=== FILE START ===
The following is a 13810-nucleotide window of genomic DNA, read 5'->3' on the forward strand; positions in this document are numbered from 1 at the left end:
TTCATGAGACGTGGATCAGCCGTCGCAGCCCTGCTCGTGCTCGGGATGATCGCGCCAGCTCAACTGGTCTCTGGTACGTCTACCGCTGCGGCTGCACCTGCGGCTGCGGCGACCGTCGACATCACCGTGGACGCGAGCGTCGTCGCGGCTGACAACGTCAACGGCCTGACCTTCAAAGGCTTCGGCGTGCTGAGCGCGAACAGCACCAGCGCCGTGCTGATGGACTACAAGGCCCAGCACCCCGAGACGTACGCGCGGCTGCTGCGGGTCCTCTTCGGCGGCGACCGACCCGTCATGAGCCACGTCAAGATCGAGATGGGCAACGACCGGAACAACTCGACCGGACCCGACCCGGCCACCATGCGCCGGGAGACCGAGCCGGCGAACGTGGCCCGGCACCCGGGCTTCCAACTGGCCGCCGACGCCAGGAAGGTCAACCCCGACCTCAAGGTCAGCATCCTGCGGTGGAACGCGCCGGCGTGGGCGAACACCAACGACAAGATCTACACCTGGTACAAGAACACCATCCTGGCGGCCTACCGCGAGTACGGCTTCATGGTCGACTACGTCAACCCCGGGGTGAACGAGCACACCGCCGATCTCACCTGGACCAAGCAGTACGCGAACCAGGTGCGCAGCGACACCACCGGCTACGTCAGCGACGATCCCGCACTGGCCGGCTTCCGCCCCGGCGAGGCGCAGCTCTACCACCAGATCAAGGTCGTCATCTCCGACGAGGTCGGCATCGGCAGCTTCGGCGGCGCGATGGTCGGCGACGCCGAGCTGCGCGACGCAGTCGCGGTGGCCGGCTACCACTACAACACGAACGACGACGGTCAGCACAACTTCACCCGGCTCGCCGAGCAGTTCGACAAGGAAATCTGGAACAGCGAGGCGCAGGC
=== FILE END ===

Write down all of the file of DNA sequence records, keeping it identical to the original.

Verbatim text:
The following is a 13810-nucleotide window of genomic DNA, read 5'->3' on the forward strand; positions in this document are numbered from 1 at the left end:
TTCATGAGACGTGGATCAGCCGTCGCAGCCCTGCTCGTGCTCGGGATGATCGCGCCAGCTCAACTGGTCTCTGGTACGTCTACCGCTGCGGCTGCACCTGCGGCTGCGGCGACCGTCGACATCACCGTGGACGCGAGCGTCGTCGCGGCTGACAACGTCAACGGCCTGACCTTCAAAGGCTTCGGCGTGCTGAGCGCGAACAGCACCAGCGCCGTGCTGATGGACTACAAGGCCCAGCACCCCGAGACGTACGCGCGGCTGCTGCGGGTCCTCTTCGGCGGCGACCGACCCGTCATGAGCCACGTCAAGATCGAGATGGGCAACGACCGGAACAACTCGACCGGACCCGACCCGGCCACCATGCGCCGGGAGACCGAGCCGGCGAACGTGGCCCGGCACCCGGGCTTCCAACTGGCCGCCGACGCCAGGAAGGTCAACCCCGACCTCAAGGTCAGCATCCTGCGGTGGAACGCGCCGGCGTGGGCGAACACCAACGACAAGATCTACACCTGGTACAAGAACACCATCCTGGCGGCCTACCGCGAGTACGGCTTCATGGTCGACTACGTCAACCCCGGGGTGAACGAGCACACCGCCGATCTCACCTGGACCAAGCAGTACGCGAACCAGGTGCGCAGCGACACCACCGGCTACGTCAGCGACGATCCCGCACTGGCCGGCTTCCGCCCCGGCGAGGCGCAGCTCTACCACCAGATCAAGGTCGTCATCTCCGACGAGGTCGGCATCGGCAGCTTCGGCGGCGCGATGGTCGGCGACGCCGAGCTGCGCGACGCAGTCGCGGTGGCCGGCTACCACTACAACACGAACGACGACGGTCAGCACAACTTCACCCGGCTCGCCGAGCAGTTCGACAAGGAAATCTGGAACAGCGAGGCGCAGGC